Monday, July 22, 2013

Guided Aimlessness

Whenever a professional conference looms in my future as a certainty, generally three or four months ahead of time, depending on where the conference is it always feels either a bit like waiting for the Oscar nominees to be announced or waiting for the name of who is next to be cut from a dance competition. Certainly there is an element of utter predictability at these things: copious amounts of free pens, for example, or uncomfortable sales pitches by vendors you likely have neither money nor power to patronize, or a seemingly endless array of open bars in various hotel conference rooms, necessitating awkward mornings after. But still, new city, new people and a break from the air conditioned nightmare...yes, please. After being given the okay and a few days spent calculating the endless permutations of air travel and hotel booking, I was off to Seattle for five days.

Generally I am alone on flights for these work trips. I am usually very comfortable doing things alone but nowhere do I feel more comfortable being solo than in an airport. There is so much people watching to do, so many glossy magazines to buy, so many packets of mixed nuts to get "for the plane ride" that you'll actually consume before boarding. This time, however, my coworker Mike was on the same flight. There was only one other instance where I have seen Mike outside the confines of work, when we randomly ran into one another at the movies. I got the same sensation that time as I did seeing him at the airport which was really just my brain's way of adjusting to seeing someone outside of the element where I have them firmly placed. That strangeness quickly went away since Mike's a cool guy and in the pantheon of coworkers I could have ended up travelling alongside, I'm glad it was him. It was also nice to have company while I performed my preflight ritual of buzzing my brain to assuage the existential panic I usually feel while taking off and landing.

There was little to nothing notable about my flight other than I could not sleep and my row mates were getting a buzz going. I'm always surprised when people buy both food and alcohol on the flight, considering all of it is overpriced and crappy. But I suppose for a 6.5 hour flight, people think it is worth it.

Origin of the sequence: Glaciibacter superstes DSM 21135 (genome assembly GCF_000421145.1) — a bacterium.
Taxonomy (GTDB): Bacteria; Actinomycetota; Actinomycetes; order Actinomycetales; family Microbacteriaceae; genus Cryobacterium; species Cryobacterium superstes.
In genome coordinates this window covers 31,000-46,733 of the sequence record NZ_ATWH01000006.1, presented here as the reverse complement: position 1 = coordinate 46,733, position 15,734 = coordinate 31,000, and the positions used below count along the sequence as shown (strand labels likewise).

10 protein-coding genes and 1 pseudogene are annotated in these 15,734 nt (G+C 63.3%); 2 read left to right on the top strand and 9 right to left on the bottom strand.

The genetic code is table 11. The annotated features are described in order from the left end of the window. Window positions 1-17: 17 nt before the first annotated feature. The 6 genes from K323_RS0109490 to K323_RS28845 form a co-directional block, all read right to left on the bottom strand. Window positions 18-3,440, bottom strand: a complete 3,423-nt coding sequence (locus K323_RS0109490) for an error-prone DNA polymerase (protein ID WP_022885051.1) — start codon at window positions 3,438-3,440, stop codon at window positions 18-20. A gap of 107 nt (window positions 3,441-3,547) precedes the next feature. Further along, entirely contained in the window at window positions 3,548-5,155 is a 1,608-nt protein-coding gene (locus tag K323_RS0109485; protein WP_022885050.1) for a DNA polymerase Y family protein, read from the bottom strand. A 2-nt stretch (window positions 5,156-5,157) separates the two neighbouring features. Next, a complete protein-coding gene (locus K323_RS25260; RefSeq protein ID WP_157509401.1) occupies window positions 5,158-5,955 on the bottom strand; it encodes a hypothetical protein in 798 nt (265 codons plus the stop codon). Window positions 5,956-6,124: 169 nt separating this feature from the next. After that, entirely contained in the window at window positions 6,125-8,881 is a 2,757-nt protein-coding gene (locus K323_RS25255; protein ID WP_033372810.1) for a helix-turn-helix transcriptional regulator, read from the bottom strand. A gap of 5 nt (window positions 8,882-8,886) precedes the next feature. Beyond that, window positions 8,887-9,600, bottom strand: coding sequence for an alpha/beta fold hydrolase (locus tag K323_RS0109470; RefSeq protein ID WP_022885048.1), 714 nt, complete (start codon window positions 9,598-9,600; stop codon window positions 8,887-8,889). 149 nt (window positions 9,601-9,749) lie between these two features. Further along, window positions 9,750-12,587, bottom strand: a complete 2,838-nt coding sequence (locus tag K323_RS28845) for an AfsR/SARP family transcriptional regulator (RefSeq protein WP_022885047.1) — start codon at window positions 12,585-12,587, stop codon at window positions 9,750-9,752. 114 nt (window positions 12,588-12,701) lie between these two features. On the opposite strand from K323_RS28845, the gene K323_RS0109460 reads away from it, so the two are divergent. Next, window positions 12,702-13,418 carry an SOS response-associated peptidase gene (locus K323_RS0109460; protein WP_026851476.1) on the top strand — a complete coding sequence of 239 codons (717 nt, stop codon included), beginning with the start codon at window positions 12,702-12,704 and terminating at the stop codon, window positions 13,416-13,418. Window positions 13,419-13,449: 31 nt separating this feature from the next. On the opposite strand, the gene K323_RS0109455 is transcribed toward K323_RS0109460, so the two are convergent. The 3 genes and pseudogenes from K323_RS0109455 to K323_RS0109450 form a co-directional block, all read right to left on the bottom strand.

And after we landed at around 9pm Seattle time (12am NY time) and were ravenously hungry, I found myself thinking back with longing to that overpriced cheese plate I could have had for the low low price of $11. I'm glad we decided to take a taxi to downtown because our driver was pretty hilarious. In one long breath he told us about how liberal Seattle is, how weed is about to be legalized, how one specific neighborhood was where "everything" was (when asked to clarify he said "gays, lesbians, dykes...everything"), and how the bum sitting on a particular street corner was working for the NSA. That last point was the diving board for a rant about how the government is watching everything you do. I liked him. He was also the first person in the city to point out the Space Needle. I always remember the person who plays the human compass for me in a new city. So thanks, hippie taxi driver.

A few observations about Seattle and what I did there:

  • I don't know why or where I got the idea that Seattle would be like a mini-Brooklyn but I was mostly wrong. In fact, a lot of the locals I met and saw reminded me more of where I went to college which was in the neo-hippie 90s in a tiny upstate New York town. And that whole atmosphere would be appropriated by today's hipsters so maybe Seattle was more like this year's version of a redoing of 90s neo-hippies? Ok, I just gave myself a headache.
  • The weather was a brilliant mixture of clarity and airiness with zero humidity and what I can only truly describe as extreme pleasantness. It did not rain even once, didn't even threaten rain or do anything other than beckon one to stay outside the entire time, day and night. Here's a photo I took one very early morning atop the Space Needle. :

           Views and weather like this is the only reason I can come up with to describe the

  • unrelenting friendliness of the locals. My first day there I walked from my hotel to the Space Needle (everything is so beautifully walkable there) and no less than three people said hello and smiled. At first, I did that "looking behind me to see who they were really talking to" thing which made the friendly guy laugh. Then I just got used to being pelted on all sides with soft blows of friendliness from strangers. Places like Seattle remind me that New York is coated in a hard candy shell. Sometimes I like to see the soft sugar underneath. Even the homeless, of which there were many, were friendly and polite. It seemed to me a city populated with the kind of people who would be in a clean, tasteful bar on a Monday afternoon. If you know me at all, you know that I love that.